For limiting the distance to which the applicator may be inserted into a passage to be treated, a-stop 34 is provided at a desired point along the length of the tubular applicator. The stop 34 preferably consists of an integral circular rubber flange extending radially outward from the applicator for say /2 to 1".
In addition to the symmetrical tubular configuration of the applicators heretofore illustrated, various other shapes of applicators may be provided as required for effectively treating diseased areas of various bodily cavities of differ- For example, the appliance of Fig.
ent shapes. 6, designed especially for heat treatment of diseased areas within the antrum, comprises a thin rubber walled hollow applicator portion 40 of substantially semi-circular outline, having an integral rubber web 4| joining the sides of the applicator and extending parallel to the flat side of the semi-circular outline, thereby dividing the interior of the applicator into a long tubular channel 42 extending along the flat side of the outline up to the tip of the applicator and a larger somewhat bulbous channel or chamber 43 occupying the rounded portion of the semi-circular outline. Communicating with the openings of the two channels are provided, as before, two preferably integral rubber connecting tubes 44, 44 the tubes preferably consisting of diverging heavier eontinuations'of the divided applicator as previously described.
The appliances of this invention may be manufactured by immersing suitable forms into a liquid dispersion of rubber, preferably compounded rubber latex; in the manner described in the copending application of George L. Winder, Serial No. 717,765, flled March 28, 1934, which has now matured into U. S. Patent No. 2,053,357, granted September 8, 1936, although the present invention is by no means limited to any particular method of manufacturing the appliances.
As has been indicated, the appliances of the present invention provide means for uniformly applying heat of a desired intensity to diflicultly accessible portions of the human body. Uniform treatment is assured by circulation of the water through all portionsof the applicator and by providing for dlstending the applicator to flt the passage or cavity being treated. Water may be heated and circulated through the appliance in any convenient manner, as by means of the Elliott apparatus designed especially for that purpose, while now is available, although such auxiliary apparatus forms no part of the present invention. It is obvious that the appliances hereof may also be used, if desired, for applying cold treatments to bodily cavities, by circulating cold water or other fluid through the applicator inserted within the cavity to be treated.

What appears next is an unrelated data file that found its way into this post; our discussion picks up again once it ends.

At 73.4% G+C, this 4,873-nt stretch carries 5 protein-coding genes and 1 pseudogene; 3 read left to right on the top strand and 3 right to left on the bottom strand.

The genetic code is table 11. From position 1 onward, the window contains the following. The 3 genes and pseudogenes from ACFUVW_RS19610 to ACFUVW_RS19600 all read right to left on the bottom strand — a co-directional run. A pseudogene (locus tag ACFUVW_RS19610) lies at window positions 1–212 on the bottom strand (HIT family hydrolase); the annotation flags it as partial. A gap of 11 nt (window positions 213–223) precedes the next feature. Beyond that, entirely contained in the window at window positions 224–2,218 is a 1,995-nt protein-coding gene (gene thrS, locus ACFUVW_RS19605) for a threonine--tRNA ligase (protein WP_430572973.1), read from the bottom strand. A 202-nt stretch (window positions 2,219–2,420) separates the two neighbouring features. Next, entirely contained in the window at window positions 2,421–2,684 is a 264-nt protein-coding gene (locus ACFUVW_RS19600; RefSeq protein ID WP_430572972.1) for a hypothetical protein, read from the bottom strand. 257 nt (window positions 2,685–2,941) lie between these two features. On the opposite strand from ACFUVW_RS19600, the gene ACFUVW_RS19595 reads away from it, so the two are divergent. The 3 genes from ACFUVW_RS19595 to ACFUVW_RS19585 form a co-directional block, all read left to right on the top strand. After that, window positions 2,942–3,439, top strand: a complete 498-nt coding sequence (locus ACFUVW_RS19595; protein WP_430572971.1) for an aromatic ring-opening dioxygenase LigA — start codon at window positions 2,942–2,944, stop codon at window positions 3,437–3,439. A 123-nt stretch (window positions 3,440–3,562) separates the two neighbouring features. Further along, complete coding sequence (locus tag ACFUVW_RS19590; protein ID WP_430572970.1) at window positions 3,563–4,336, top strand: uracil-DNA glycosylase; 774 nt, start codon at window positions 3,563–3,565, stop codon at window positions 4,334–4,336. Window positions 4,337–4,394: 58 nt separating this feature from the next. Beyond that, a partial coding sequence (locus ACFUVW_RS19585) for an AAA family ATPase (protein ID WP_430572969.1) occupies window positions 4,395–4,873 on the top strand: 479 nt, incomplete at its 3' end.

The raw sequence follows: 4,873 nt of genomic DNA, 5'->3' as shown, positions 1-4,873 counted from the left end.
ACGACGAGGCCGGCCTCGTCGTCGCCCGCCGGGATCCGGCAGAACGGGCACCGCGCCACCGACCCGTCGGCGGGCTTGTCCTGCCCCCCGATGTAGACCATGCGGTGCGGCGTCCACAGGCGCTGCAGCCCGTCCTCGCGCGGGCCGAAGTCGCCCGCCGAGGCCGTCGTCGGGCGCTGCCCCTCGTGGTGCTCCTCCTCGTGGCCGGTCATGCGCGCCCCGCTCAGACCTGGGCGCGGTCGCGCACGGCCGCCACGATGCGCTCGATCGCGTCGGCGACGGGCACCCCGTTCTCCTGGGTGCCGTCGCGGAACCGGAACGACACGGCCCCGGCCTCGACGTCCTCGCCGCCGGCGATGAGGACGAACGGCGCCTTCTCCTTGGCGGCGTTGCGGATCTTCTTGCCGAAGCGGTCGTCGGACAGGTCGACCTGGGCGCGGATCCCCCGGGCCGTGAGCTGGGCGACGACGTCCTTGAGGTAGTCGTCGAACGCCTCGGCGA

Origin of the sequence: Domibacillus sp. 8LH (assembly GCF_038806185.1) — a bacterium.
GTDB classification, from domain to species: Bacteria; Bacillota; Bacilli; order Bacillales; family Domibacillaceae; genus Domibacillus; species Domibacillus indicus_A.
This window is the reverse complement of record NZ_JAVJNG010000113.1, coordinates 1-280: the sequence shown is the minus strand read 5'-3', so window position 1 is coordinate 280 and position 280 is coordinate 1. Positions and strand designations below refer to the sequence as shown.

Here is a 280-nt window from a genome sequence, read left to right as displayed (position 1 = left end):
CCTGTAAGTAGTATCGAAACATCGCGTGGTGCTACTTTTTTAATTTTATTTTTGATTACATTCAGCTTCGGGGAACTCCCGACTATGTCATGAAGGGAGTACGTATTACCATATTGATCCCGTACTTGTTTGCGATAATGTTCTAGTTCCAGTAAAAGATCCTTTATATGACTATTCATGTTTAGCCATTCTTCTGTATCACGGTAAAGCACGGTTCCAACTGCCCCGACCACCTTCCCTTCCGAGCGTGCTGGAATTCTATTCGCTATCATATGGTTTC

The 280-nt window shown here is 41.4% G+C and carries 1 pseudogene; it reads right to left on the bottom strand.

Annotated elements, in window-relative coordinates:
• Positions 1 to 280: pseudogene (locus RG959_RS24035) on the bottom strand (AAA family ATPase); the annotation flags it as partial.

Numerous modifications may be made in the appliances hereinabove described without departing from the scope of the invention as defined in the appended claims.
1. A therapeutical appliance adapted for insertion into a natural body cavity or passage, said appliance comprising a relatively thinwalled hollow applicator made of flexible elastic material having substantially the properties of rubber and being shaped to conform generally to the cavity or passage to be treated but being capable of distension under internal pressures for more nearly perfect conformance, a web of rubber extending substantially throughout the length of the interior of the hollow applicator but terminating short of one end thereof and having its edges integrally attached to the walls of the applicator in such manner as to limit distension of the hollow applicator and also to divide the interior of the applicator into at least two fluid channels communicating at the said end for directing a fluid stream through the applicator, and connecting tubes communicating with each of the said channels at the other end of the applicator for conducting fluid to and from the applicator, said applicator being closed except for openings communicating with the aforesaid tubes.
2. A therapeutical appliance as defined in claim 1, in which the appliance is structurally integral and consists substantially entirely of vulcanized unmasticated latex rubber.
3. A therapeutical appliance as defined in claim 1 having a stiffening element imbedded in the web.
4; A therapeutical appliance as defined in claim 1 in which the applicator is of relatively long and slender tubular configuration, said appliance comprising an integral flange extending radially outward from the tubular applicator at a point removed from the tip thereof.
5. A therapeutical appliance as deflned in claim 1 in which the appliance is structurally integral and consists substantially entirely of vulcanized rubber and in which the connecting tubes are heavier integral continuations of the divided applicator.
RAYMOND W. ALBRIGHT.
|Citing Patent||Filing date||Publication date||Applicant||Title|
|US2566266 *||20 Dec 1949||28 Aug 1951||Eastman Kodak Co||Pressure equalizing device|
|US3425419 *||2 Jul 1965||4 Feb 1969||Angelo Actis Dato||Method of lowering and raising the temperature of the human body|
|US4411265 *||19 Jun 1981||25 Oct 1983||Eichenlaub John E||Ear wax removing device|
|US4672962 *||7 Oct 1985||16 Jun 1987||Cordis Corporation||Plaque softening method|
|US4793352 *||11 May 1987||27 Dec 1988||Eichenlaub John E||Limited heat transfer device and method|
|US4949718 *||9 Sep 1988||21 Aug 1990||Gynelab Products||Intrauterine cauterizing apparatus|
|US5242390 *||3 May 1991||7 Sep 1993||Goldrath Milton H||Endometrium coagulating surgical method for thermal destruction of the endometrium|
|US5437673 *||4 Feb 1993||1 Aug 1995||Cryomedical Sciences, Inc.||Closed circulation tissue warming apparatus and method of using the same in prostate surgery|